What is Security Analytics?

Data is essential to effective incident detection and response; however, many security operations centers (SOCs) are drowning in more data than they can possibly use. Security analytics tools convert this raw data to alerts and actionable threat intelligence.

Watch Demo Solution Brief

Why Good Security Analytics Is Important

You can’t defend against threats that you don’t know exist. SOCs need visibility into every component of their organization’s ecosystem to identify and respond to potential threats.

 

However, raw data is of little value to a SOC analyst. Most indicators of an attack can easily be dismissed as noise or normal operations. Only by collecting and aggregating multiple different sources of information can a security analyst gain the context required to pick out the true attacks from the false positives.

 

This is the role of security analytics. It ingests the raw data produced by security tools, computers, and other systems and analyzes it to pick out patterns and trends that could indicate a potential incident. These alerts, along with the data used to generate them, are then presented to the analyst, enabling them to more rapidly and accurately assess the situation and respond to the potential threat.

How Security Analytics Works?

Security analytics is all about associating pieces of data together to create a story that describes the activities of a potential threat within an organization’s network. Building this story requires a security analytics tool to find associations between events and pick out ones that indicate a potential threat.

 

This can be accomplished using a variety of techniques, including:

  • Signature Detection: For known threats, it is possible to describe exactly what the threat looks like or does within a compromised environment (such as ransomware’s encryption of files). By using these signatures, a security analytics tool can quickly and easily determine the presence of a threat. From there, it’s possible to work backward and forward to learn about the entire attack chain.
  • Anomaly Detection: By definition, an attacker performs unusual actions within a compromised system, such as stealing data or encrypting files. Anomaly detection looks for activities that are outside of the norm, which may indicate an intrusion.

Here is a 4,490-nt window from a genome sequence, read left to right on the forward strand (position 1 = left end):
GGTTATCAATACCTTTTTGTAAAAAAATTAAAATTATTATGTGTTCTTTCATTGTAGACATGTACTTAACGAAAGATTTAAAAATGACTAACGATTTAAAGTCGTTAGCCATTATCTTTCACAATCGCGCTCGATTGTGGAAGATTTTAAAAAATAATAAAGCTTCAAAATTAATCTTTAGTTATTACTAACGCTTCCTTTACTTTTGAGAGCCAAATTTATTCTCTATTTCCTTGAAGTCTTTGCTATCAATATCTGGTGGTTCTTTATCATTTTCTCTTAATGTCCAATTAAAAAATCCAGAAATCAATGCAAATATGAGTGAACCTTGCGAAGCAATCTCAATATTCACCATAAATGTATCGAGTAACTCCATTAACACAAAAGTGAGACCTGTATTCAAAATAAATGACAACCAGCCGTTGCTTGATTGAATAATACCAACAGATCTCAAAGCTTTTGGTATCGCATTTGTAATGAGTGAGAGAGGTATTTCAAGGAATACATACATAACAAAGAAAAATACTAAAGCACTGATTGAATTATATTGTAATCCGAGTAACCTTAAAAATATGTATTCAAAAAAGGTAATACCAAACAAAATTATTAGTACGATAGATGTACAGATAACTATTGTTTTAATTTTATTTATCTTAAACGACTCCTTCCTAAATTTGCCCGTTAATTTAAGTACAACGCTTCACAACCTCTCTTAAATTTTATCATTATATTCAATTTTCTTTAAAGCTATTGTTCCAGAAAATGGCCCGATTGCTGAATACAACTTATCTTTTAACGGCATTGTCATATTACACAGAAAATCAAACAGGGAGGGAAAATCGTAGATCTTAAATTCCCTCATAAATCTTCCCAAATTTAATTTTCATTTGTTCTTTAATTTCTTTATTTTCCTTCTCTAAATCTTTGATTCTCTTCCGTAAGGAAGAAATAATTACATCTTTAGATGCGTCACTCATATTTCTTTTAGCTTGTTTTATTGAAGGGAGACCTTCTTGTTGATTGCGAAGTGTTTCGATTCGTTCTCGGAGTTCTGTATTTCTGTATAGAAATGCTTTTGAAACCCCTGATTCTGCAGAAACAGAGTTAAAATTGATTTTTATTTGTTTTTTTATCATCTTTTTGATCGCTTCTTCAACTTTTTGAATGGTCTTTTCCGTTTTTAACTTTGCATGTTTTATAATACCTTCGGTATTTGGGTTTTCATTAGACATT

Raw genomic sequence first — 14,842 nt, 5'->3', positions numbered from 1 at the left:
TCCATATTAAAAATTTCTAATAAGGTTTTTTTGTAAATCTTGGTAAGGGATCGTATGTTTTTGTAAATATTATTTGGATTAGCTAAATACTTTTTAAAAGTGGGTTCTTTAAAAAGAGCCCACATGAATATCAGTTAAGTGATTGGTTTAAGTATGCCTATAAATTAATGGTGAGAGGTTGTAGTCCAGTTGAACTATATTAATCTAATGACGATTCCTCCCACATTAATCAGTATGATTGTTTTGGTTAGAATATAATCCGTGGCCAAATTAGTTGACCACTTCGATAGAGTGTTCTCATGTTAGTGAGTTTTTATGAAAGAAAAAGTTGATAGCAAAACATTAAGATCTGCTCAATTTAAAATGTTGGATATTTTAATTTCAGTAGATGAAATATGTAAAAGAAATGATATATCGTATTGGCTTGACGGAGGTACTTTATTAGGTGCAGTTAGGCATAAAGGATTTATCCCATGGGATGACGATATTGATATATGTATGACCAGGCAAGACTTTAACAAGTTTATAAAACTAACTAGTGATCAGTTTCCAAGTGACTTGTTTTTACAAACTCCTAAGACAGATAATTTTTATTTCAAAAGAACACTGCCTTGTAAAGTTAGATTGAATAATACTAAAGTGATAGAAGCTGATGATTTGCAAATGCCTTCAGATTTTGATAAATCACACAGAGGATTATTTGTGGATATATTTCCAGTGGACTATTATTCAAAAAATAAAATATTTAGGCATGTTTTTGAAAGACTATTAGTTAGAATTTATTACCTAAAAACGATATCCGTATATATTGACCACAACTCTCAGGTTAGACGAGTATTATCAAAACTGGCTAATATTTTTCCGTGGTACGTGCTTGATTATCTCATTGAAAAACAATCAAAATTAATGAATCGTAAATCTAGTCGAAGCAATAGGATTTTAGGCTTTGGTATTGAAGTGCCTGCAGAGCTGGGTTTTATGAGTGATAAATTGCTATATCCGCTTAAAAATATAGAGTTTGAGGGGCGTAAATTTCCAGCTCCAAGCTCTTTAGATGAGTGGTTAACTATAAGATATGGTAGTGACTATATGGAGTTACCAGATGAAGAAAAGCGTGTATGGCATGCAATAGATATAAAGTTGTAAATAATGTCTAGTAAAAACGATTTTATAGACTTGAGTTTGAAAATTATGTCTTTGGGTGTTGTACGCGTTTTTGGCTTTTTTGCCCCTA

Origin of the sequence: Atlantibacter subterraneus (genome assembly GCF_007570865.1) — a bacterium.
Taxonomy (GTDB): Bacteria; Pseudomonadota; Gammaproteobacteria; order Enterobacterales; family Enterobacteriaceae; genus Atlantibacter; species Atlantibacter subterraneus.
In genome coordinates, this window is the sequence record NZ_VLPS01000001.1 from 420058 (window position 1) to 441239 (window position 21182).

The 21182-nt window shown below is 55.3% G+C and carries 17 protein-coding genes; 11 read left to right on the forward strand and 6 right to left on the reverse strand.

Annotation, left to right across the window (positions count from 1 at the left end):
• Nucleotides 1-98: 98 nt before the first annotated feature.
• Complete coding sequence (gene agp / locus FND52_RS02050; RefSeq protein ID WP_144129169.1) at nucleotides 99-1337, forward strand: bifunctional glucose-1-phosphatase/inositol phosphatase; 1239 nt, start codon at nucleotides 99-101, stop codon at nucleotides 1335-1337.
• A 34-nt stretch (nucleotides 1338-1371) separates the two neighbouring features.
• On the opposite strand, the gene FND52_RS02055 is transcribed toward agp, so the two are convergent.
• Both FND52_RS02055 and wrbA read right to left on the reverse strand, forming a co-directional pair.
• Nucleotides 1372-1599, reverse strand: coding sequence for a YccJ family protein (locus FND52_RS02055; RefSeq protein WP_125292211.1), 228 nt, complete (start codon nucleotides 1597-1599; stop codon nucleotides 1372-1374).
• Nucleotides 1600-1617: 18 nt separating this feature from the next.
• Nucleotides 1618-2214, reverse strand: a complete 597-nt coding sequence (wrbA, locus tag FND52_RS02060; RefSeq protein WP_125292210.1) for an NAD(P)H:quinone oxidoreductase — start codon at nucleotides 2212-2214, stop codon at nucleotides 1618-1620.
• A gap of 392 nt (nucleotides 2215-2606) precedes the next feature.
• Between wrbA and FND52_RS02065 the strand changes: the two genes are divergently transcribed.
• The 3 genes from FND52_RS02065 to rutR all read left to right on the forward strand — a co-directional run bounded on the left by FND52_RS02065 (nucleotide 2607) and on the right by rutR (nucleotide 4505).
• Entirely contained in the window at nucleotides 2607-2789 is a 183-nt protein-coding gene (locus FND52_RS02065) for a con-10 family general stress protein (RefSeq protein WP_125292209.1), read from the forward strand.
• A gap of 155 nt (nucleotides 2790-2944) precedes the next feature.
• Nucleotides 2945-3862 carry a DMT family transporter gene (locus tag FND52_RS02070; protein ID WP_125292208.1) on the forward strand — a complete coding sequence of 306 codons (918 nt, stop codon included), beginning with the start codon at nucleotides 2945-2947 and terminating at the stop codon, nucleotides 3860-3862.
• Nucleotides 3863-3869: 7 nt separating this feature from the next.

• Pattern Detection: Some events are benign on their own but suspicious or malicious when combined with others. For example, a single failed logon might be a mistyped password, while many may indicate a credential stuffing attack. Much of security analytics is looking for patterns, using signature-based or anomaly-based detection or both.
  • Machine Learning: Signature and anomaly detection are useful if you can define “malicious” or “normal”, but this is not always a simple task. Machine learning algorithms applied to security analytics can teach themselves how to recognize potential threats and differentiate them from false positives.

 

In the end, security analytics boils down to pattern detection and statistics. However, finding patterns or oddities tells security analysts where to focus their attention, making them more effective at identifying and responding quickly to real threats.

The Evolution of Security Analytics

Security analytics began with the security information and event management (SIEM) system, which started out as a log collection solution and adapted to also offer security analytics. This enabled them to translate the massive amount of information available to them into usable and valuable threat intelligence for SOC teams.

 

Security orchestration, automation, and response (SOAR) tools are leveraging security analytics by automating the response to the detected threats. This enables incident response to be performed at machine speed, which is essential as attacks become increasingly widespread and automated.

 

Today, solutions are becoming more targeted in their use of security analytics. Extended detection and response (XDR) solutions are embedding security analytics as part of the overall offering which offers a consolidation of SIEM, SOAR, security analytics and security solutions into a holistic single pane of glass for the security analyst. XDR takes security analytics to the next level by feeding the algorithms not only singular security events but enrichment of raw telemetry and threat intel, thus allowing a higher level of accuracy for analytics based detections.

Security Analytics with Check Point

Generating effective threat intelligence requires a solution with robust security analytics capabilities. Check Point solutions are designed to ingest and analyze threat information from a variety of sources to provide high-value threat intelligence.

 

At the macro scale, Check Point ThreatCloud analyzes 86 billion security events per day to detect new threats, malware variants, and attack campaigns. The threat intelligence generated by ThreatCloud is combined with data specific to an organization by Check Point Infinity products to provide more targeted security insights and threat detection.

 

Effective security analytics is crucial to an organization’s threat detection and response strategy. To learn more about the analytics capabilities of Check Point Infinity SOC and how it can help to improve threat detection while eliminating false positives, you’re welcome to check out this demo video.

Recommended Resources



×
  Feedback
This website uses cookies to ensure you get the best experience. Got it, Thanks! MORE INFO